Weddings. They never go quite right, do they? Just as the bride's father is about to offer the groom his daughter's shoe, a figure appears in the doorway. It is Ordgar. Oh dear, has someone forgotten to invite him? It would be an understandable oversight. His name means "spear-point", and he has the attitude to match. You imagine him to be more comfortable unseaming raiders from the knave to the chops than in making small talk with Auntie Ealfrith.
He has come to collect "weapon men". There's been a bit of bother about who should be king of England. It's all Edward the Confessor's fault because he named Harold Godwinson as heir, presumably forgetting he'd already promised the crown to William, Duke of Normandy, otherwise known as the Bastard, though say that to his face and you would lose your hands and feet.
The 11th century had no equivalent of Britain's Got Talent whereby the prospective monarchs could sing, dance or juggle axes before a panel and the winner would get the throne. If there had been such a programme, and it had included spelling, then Harald Hardrada, another claimant, would have been eliminated straightaway. A man who couldn't spell his own Christian name wouldn't have made a good ruler.
The tension took its toll. So much so that after five minutes everyone forgot their native tongue and started to speak in contemporary English. Here, surely, was an opportunity for a diplomatic solution. But no - it only meant each side could understand the insults they threw at each other before crossing swords. "Smash them in the face with your shield," Ordgar told his trembling recruits, "then slice their leg off."
1066: The Battle for Middle Earth (Channel 4, Monday 18 and Tuesday 19 May 9pm) was a dramatisation of one of the most extraordinary and significant years in British history. A map of England, as it then was, periodically filled the screen. It was green and brown, like a garden. A lawn may seem serene but there is carnage in the grass. The green woods around Fulford and Stamford Bridge rang not with birdsong but with the clash of steel.
Snorri was the Norse equivalent of Ordgar, but he dispatched his enemies more aesthetically; dodging an arrow and sending an axe spiralling into the archer's neck in one movement. How he ended up on the losing side, twice, is a mystery. Most of the violence was shown in its full brutality. A soldier was transfixed by a spear sheering into his chest. As it was yanked out, he vomited and fell over, legs going over his head. It looked comical. That was the worst part.
Our sympathies were with the Anglo-Saxons. They lived in Middle Earth, which, as readers of Tolkien will know, is the land of hobbits. The association confers on the Anglo-Saxons an undeserved innocence. They too were invaders, driving the Celts to the fringes of this island. But at least they had nice hairstyles. Those of the Normans were terrifying. No wonder they won the Battle of Hastings. Not, as it turns out, by brute force, but by trickery. History is the art of legerdemain. And for those who say we don't need to study the past, a statistic. A fifth of England is still owned by descendants of the Normans.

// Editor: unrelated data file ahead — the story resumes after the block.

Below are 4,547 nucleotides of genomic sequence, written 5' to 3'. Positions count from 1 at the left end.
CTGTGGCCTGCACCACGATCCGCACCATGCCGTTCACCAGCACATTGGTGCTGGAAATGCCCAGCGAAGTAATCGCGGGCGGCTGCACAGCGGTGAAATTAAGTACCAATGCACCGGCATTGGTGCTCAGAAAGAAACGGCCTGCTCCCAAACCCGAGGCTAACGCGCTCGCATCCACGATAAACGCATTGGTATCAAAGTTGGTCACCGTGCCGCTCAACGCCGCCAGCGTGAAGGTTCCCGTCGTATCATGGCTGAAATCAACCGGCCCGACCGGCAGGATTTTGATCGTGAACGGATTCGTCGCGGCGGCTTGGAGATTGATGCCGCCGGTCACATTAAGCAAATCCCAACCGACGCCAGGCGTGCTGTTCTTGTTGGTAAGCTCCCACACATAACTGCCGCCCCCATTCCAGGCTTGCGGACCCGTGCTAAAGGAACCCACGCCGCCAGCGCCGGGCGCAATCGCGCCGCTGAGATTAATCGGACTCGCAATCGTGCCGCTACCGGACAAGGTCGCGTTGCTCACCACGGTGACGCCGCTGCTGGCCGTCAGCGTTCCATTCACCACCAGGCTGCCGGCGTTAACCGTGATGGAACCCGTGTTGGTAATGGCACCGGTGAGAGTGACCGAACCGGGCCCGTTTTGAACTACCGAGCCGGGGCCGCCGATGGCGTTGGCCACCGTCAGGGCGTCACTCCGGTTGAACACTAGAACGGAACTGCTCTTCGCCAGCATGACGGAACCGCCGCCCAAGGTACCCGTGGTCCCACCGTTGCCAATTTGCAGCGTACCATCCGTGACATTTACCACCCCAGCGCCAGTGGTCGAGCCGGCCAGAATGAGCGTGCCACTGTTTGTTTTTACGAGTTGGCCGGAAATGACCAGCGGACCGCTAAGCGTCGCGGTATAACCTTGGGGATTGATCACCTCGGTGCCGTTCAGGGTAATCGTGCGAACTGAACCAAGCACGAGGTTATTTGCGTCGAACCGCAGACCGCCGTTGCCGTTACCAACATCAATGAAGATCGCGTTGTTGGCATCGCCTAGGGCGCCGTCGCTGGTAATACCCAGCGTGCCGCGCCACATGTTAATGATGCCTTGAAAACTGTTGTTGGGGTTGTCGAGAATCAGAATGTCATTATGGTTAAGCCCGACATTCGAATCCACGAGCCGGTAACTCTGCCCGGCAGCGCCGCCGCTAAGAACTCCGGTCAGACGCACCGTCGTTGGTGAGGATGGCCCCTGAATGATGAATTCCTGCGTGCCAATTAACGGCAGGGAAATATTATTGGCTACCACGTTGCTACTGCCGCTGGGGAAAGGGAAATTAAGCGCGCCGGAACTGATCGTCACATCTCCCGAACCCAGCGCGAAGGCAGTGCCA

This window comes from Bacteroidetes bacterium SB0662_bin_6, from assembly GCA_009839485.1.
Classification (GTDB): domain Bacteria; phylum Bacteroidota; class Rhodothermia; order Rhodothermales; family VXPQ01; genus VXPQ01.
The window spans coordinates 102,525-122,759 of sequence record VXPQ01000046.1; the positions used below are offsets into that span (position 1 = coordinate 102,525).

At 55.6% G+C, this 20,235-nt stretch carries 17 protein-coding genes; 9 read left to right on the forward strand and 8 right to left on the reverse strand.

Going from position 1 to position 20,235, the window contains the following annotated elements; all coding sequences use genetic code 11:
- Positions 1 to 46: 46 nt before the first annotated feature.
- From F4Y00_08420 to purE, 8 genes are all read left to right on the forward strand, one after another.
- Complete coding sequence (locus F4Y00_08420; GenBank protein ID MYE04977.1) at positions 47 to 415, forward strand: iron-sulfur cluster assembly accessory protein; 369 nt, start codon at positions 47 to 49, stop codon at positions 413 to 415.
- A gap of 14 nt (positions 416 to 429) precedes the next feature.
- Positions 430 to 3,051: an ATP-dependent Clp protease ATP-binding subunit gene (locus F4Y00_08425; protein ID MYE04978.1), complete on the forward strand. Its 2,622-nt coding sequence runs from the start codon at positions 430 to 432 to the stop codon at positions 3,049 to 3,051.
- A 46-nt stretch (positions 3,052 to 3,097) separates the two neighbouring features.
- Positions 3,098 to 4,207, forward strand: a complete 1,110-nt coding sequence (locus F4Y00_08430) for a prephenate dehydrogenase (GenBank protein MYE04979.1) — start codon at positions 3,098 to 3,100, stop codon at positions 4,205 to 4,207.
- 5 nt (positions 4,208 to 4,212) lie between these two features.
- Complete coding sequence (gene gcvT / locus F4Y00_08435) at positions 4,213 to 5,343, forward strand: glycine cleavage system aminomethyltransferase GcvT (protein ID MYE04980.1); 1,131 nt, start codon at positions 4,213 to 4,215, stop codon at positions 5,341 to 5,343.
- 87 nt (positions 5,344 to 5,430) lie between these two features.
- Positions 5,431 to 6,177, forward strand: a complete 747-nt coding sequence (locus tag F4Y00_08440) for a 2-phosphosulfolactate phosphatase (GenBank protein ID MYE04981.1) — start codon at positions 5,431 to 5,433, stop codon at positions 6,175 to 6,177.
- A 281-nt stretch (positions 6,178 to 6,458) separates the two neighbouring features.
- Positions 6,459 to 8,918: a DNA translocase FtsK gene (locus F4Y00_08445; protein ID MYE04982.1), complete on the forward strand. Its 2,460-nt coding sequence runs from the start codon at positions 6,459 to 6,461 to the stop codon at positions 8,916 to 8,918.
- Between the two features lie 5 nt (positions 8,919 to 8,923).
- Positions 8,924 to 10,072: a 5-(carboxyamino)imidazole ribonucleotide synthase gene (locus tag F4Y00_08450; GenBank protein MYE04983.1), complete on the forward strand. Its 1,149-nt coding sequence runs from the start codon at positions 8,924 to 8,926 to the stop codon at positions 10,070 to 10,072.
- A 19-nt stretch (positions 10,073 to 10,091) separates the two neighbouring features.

Tim Shaw wants a flat stomach. It is part of his quest to go from "Mr Blobby to Mr Buff" (Extreme Male Beauty, Channel 4, Thursday 21 May 10pm). One wonders what Ordgar would have made of him. Tim stands on a podium with other men while women drink champagne and comment on their waistlines. One blows raspberries on a round tummy, causing shrieks of laughter among her friends.
Tim tries bodybuilding. He is mentored by Steve, whose head looks like a small ball on top of a bigger ball. If it weren't for his pylon-shaped legs he would roll away. "Are you more of a man than me?" asks Tim. "Yeah," says Steve.
Tim wets himself trying to lift a tyre. Later he chirpily informs us that his new eating regime has caused him to have a more serious accident down below. Perhaps there's an easier way to lose weight. A Norman broadsword could probably remove a couple of extra pounds quite quickly. Yes, it might take Tim's head with it, but it's worth the risk.
Griff Rhys Jones spent an hour telling us Why Poetry Matters (BBC Two, Wednesday 20 May 9pm). There is nothing too high or too low for which a poet cannot find a rhyme. Even Tim's tum is graced by the iambic pentameter. The problem is that those most in need of poetry are those most likely to ignore it. Which suggests that poetry can make us better. Than the rapacious Normans, anyway.